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My mother's behaviour changes when we are not there

Discussion in 'I care for a person with dementia' started by CarerCarol, Dec 7, 2015.

  1. CarerCarol

    CarerCarol Registered User

    Dec 7, 2015
    My mother, who is 88 years old, moved in with us earlier this year after a fall and it became apparent that she could not go back and live alone. She was subsequently diagnosed with Alzheimers ( early stage). When we go away, we arrange for a live-in carer to come and live with her , in our house. We have done this 4 or 5 times this year. My step-daughter , who lives near-by, comes in to visit when we are away and brings fish and chips etc. She has a 5 year old son. On this last occasion, my mother has become nasty towards them - asking why she is using our car( which I have agreed she can do), saying the child can't play with the toys, never saying please or thank-you plus a long list of other things, according to my step daughter. It is as if my Mother wants to take the opportunity to "be in charge"and boss them around.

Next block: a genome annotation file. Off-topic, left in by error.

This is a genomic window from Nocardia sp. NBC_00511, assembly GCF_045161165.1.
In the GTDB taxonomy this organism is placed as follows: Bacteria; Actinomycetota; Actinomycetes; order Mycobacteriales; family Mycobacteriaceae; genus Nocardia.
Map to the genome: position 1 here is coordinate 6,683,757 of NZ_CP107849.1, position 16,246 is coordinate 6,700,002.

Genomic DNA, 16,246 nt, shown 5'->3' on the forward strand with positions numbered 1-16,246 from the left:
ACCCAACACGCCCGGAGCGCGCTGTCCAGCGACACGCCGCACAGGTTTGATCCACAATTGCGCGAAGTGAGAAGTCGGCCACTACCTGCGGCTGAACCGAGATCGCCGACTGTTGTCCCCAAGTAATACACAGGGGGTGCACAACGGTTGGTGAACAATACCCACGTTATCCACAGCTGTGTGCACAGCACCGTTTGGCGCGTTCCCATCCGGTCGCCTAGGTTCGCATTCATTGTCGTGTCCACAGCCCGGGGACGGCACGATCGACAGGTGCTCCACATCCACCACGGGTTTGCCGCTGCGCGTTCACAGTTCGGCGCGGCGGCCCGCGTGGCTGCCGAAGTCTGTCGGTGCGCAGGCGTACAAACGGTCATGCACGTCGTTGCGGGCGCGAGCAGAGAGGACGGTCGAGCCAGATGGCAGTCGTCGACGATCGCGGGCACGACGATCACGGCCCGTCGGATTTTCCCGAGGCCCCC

If I ask my mother about it, she either denies it or argues with me about it. My step daughter says this is unacceptable behaviour and that I need to do something about it. My stepdaughter is a bit of a drama queen so I am left wondering what to do and who to believe. Has anyone got any experience of this sort of thing or any advise they can give me please.
  2. jugglingmum

    jugglingmum Registered User

    Jan 5, 2014
    Before I realised my mum had dementia she could get very bossy in a nasty way suddenly to my children, in front of me, when I corrected her, she stopped but didn't really understand. For 3 months after she couldn't go home she alternated between my house and my brother's. At my brother's she wouldn't play with his older child, then about 7, and would play with the 5 year old and if the 7 year old walked into the room she would pack the game up. 2 or 3 year's before this she could be quite nasty with me for 3 years before the crisis when we realised it was dementia, but not with OH. This is behaviour that can occurs in early stages.